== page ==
Books To Take You Away From It All

Tag Archives: Mystery

Advertising copywriter Leigh Koslow doesn’t pack heat–just a few extra pounds. And she doesn’t go looking for trouble. When she moved into her cousin Cara’s refurbished Victorian house, she wasn’t planning on discovering a corpse–certainly not one that had been embalmed ten years before. But as anyone in the small Pittsburgh borough of Avalon could tell her, her cousin’s house has a history attached. A history dating back to two mysterious deaths in the summer of 1949. Someone wants Leigh and Cara out of the house–someone who has something to hide. But that someone doesn’t know Leigh’s impetuous cousin, and when Cara digs her heels in, Leigh looks to her old college chum, local policewoman Maura Polanski, for help. But the answers the trio find only point to more questions. Were the scandalous deaths of fifty years ago really an accident and a suicide? Or were they murder? The nearer the women get to the truth, the more desperate someone becomes. Because some secrets are better off kept. Especially when they hit close to home!

Sissy:  We decided to do a new thing this Friday–revisit some previously reviewed favorite authors and tell you what else they have for you to read!  Because if you’re like me, when you read a good book you want to read everything else that author has written.  I remember when Agatha Christie died in 1976 (zip it, Bubby, I know what you want to say) and I felt so sad that re would be no more books in her own beloved yet specific style.  We originally reviewed Long Time Coming by Edie Claire in February of 2013, and thought you might like to know about her Leigh Koslow series.  There are nine books in the series so far, and the latest just came out this month.  Never Buried is the first book in the series.

Bubby:  You’ve got to love a story that starts off with a dapperly dressed dead man in the backyard hammock!  I may never be able to nap in my hammock again!  I loved all the twists and turns in this wonderfully written cozy mystery.  I especially enjoyed the relationship between Leigh and her cousin Cara, even though I have to admit I wasn’t too fond of Cara’s husband Gil.

Sissy:  Since when were you ever in a hammock?  And what’s wrong with Gil?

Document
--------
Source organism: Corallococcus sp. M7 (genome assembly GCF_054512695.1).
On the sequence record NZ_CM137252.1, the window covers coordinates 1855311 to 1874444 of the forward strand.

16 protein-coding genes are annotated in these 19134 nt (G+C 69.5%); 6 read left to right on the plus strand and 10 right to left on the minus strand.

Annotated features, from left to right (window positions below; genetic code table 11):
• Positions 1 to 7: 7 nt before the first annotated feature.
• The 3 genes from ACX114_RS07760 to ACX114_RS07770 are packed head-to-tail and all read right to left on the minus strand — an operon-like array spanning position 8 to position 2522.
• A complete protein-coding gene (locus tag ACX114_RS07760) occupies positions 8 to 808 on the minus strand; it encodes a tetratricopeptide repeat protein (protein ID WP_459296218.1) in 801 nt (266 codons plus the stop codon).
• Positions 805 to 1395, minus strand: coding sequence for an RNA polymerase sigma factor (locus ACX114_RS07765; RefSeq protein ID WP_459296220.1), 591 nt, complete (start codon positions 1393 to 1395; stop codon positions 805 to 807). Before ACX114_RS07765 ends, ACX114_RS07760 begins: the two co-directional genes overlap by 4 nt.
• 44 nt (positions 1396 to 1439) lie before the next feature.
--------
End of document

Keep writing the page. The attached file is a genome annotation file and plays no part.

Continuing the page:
Bubby:  I’ve spent many happy hours in hammocks, thank you very much, and hope to install one in my current backyard soon.

Sissy: Your imaginary hammock?  And you don’t have any trees from which to suspend it.  But,  first thing when you get some trees and a hammock, I am going to install a surprise there for you!

Bubby:  I guess they didn’t have hammocks with their own frames back in your day….like 1976.  And I do have trees.  Very small trees.  And there’s nothing wrong with Gil, except that he is overbearing and ever protective and thinks that money can solve all problems.

Sissy:  Anyway, the thing about Never Buried by Edie Claire is that it starts off with a wallop and careens crazily from caper to caper in a most entertaining fashion.  Bet you’ll never guess “who done it” or why or even how until it all shakes out at the end.  4 pasty, corpse-like bubbles from the geriatric!

Bubby:  Great story.  I fully intend to get the rest of the series immediately.  I might even let Sissy borrow them if she’s nice.  4 bubbles from me too.

Click HERE to buy Never Buried by Edie Claire from

© 2014 Bubble Bath Books





Former TV celebrity host Kat Stanford is just days away from starting her dream antique business with her newly widowed mother Iris when she gets a huge shock. Iris has recklessly purchased a dilapidated carriage house, on an isolated country estate, Honeychurch Hall, several hundred miles from London. When Kat arrives at the house, she discovers that Iris has yet another surprise in store. Iris has been writing in secret for years and reluctantly reveals that she’s actually Krystalle Storm, the famous bestselling author of steamy bodice-rippers. The gentry upstairs and those below stairs at Honeychurch Hall regard the newcomers with suspicion and distrust. When the nanny goes missing, the loyal housekeeper ends up dead, and Iris is accused of the murder, Kat realizes she hardly knows her mother at all and wonders if she is—indeed—guilty. Although the six hundred year old estate has endured wars, corruption and Royal favors, it’s the scandals, secrets and lies of the last few decades that must remain buried at all costs. (From